Graphics is one of those "embarrassingly parallel" problems. Haskell is supposed to be really, really good for parallel processing. So my question is:
What is the best way to throw as many CPU cores as possible at a rendering problem?
Is it possible to get the GPU to do the task instead?
By "rendering problem", I mean problems such as:
Each pixel's colour is a pure function of its coordinates.
We start with an existing "input" image, and each "output" pixel's colour is a pure function of the corresponding input pixel, or maybe a small neighbourhood of such pixels.
Regarding #1: This looks like it's trivial, but actually it isn't. There are several possible choices of data structure to store the computed pixels in (which influences how you can access it, and how easily you can dump the result onto disk or screen). There are several ways to execute on multiple cores. And so on.
It seems to me that Data Parallel Haskell would be an ideal choice for this type of thing. However, last time I checked, DPH doesn't work yet. So that's that. Even assuming it did work, you would presumably create a parallel array to hold the pixels, and then you'd have to copy the pixels to display them on screen or write them to disk.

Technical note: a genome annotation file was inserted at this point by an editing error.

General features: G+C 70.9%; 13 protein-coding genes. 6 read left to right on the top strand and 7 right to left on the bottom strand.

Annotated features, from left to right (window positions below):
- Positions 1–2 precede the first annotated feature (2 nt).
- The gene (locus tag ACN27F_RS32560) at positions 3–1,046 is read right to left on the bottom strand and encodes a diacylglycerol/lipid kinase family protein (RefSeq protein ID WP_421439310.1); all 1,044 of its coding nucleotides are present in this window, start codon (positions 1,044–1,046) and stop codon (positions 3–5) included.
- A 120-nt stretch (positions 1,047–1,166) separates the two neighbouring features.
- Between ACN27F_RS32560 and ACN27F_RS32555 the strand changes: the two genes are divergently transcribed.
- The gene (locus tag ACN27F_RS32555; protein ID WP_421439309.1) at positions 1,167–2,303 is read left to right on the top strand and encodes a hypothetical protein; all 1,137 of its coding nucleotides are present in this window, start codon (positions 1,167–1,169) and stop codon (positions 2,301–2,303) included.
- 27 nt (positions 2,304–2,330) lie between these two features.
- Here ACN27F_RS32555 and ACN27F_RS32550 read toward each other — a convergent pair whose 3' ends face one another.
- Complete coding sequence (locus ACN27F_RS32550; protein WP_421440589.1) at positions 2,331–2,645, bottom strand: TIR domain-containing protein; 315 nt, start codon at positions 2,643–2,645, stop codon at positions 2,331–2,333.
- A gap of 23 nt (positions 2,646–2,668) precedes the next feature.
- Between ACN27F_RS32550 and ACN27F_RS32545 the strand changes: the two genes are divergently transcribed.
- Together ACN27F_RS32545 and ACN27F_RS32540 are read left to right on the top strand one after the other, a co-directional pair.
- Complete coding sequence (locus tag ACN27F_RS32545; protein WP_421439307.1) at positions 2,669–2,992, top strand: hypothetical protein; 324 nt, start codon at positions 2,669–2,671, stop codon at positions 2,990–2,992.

I would try sparking every single pixel, but that's probably far too fine-grained. I could make the pixels a list and use one of the parallel list strategies. Or I could make it an (unboxed?) immutable array and write some manual code to start sparks. Or I could go with explicit threads and mutable arrays. Or I could have a bunch of worker threads them stream pixel values through a channel to a master thread that puts the results into the right place. Or...
In summary, there are a surprising number of possibilities here, and I'm not sure which is best.
Regarding #2: Obviously this type of problem is the entire reason that GPUs exist in the first place. Clearly the GPU is ideally suited to attacking these kinds of problems. My question is more "is it hard to do this from Haskell?"